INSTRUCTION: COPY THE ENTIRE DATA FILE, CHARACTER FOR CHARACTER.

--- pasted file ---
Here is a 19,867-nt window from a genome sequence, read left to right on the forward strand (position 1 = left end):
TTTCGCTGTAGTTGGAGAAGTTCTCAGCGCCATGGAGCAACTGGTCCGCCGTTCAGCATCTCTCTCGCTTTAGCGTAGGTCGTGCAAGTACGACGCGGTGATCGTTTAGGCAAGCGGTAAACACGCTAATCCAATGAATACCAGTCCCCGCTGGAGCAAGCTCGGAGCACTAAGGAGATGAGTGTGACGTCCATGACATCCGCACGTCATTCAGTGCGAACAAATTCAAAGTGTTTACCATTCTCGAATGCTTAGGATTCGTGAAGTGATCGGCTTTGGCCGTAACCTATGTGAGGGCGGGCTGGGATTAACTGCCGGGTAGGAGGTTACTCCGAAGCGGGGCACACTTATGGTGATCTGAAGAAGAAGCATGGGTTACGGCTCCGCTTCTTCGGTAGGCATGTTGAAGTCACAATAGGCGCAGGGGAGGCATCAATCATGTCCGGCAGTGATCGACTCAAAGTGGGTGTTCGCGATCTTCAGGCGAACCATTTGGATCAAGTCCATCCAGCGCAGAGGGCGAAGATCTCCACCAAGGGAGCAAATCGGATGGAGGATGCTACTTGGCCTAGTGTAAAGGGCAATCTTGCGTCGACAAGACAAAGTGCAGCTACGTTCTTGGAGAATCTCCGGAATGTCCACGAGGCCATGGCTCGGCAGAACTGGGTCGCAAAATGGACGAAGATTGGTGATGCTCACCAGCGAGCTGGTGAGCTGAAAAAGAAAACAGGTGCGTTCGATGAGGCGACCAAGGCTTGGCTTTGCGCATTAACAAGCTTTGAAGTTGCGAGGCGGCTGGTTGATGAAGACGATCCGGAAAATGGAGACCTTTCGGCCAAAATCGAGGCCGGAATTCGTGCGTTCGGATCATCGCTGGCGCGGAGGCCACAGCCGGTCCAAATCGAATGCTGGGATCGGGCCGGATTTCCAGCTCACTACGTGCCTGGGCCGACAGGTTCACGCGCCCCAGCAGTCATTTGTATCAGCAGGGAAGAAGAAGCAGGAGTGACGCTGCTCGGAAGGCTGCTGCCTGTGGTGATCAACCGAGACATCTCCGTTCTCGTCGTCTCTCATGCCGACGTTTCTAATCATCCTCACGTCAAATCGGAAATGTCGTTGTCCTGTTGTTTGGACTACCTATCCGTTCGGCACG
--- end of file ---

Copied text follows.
Here is a 19,867-nt window from a genome sequence, read left to right on the forward strand (position 1 = left end):
TTTCGCTGTAGTTGGAGAAGTTCTCAGCGCCATGGAGCAACTGGTCCGCCGTTCAGCATCTCTCTCGCTTTAGCGTAGGTCGTGCAAGTACGACGCGGTGATCGTTTAGGCAAGCGGTAAACACGCTAATCCAATGAATACCAGTCCCCGCTGGAGCAAGCTCGGAGCACTAAGGAGATGAGTGTGACGTCCATGACATCCGCACGTCATTCAGTGCGAACAAATTCAAAGTGTTTACCATTCTCGAATGCTTAGGATTCGTGAAGTGATCGGCTTTGGCCGTAACCTATGTGAGGGCGGGCTGGGATTAACTGCCGGGTAGGAGGTTACTCCGAAGCGGGGCACACTTATGGTGATCTGAAGAAGAAGCATGGGTTACGGCTCCGCTTCTTCGGTAGGCATGTTGAAGTCACAATAGGCGCAGGGGAGGCATCAATCATGTCCGGCAGTGATCGACTCAAAGTGGGTGTTCGCGATCTTCAGGCGAACCATTTGGATCAAGTCCATCCAGCGCAGAGGGCGAAGATCTCCACCAAGGGAGCAAATCGGATGGAGGATGCTACTTGGCCTAGTGTAAAGGGCAATCTTGCGTCGACAAGACAAAGTGCAGCTACGTTCTTGGAGAATCTCCGGAATGTCCACGAGGCCATGGCTCGGCAGAACTGGGTCGCAAAATGGACGAAGATTGGTGATGCTCACCAGCGAGCTGGTGAGCTGAAAAAGAAAACAGGTGCGTTCGATGAGGCGACCAAGGCTTGGCTTTGCGCATTAACAAGCTTTGAAGTTGCGAGGCGGCTGGTTGATGAAGACGATCCGGAAAATGGAGACCTTTCGGCCAAAATCGAGGCCGGAATTCGTGCGTTCGGATCATCGCTGGCGCGGAGGCCACAGCCGGTCCAAATCGAATGCTGGGATCGGGCCGGATTTCCAGCTCACTACGTGCCTGGGCCGACAGGTTCACGCGCCCCAGCAGTCATTTGTATCAGCAGGGAAGAAGAAGCAGGAGTGACGCTGCTCGGAAGGCTGCTGCCTGTGGTGATCAACCGAGACATCTCCGTTCTCGTCGTCTCTCATGCCGACGTTTCTAATCATCCTCACGTCAAATCGGAAATGTCGTTGTCCTGTTGTTTGGACTACCTATCCGTTCGGCACG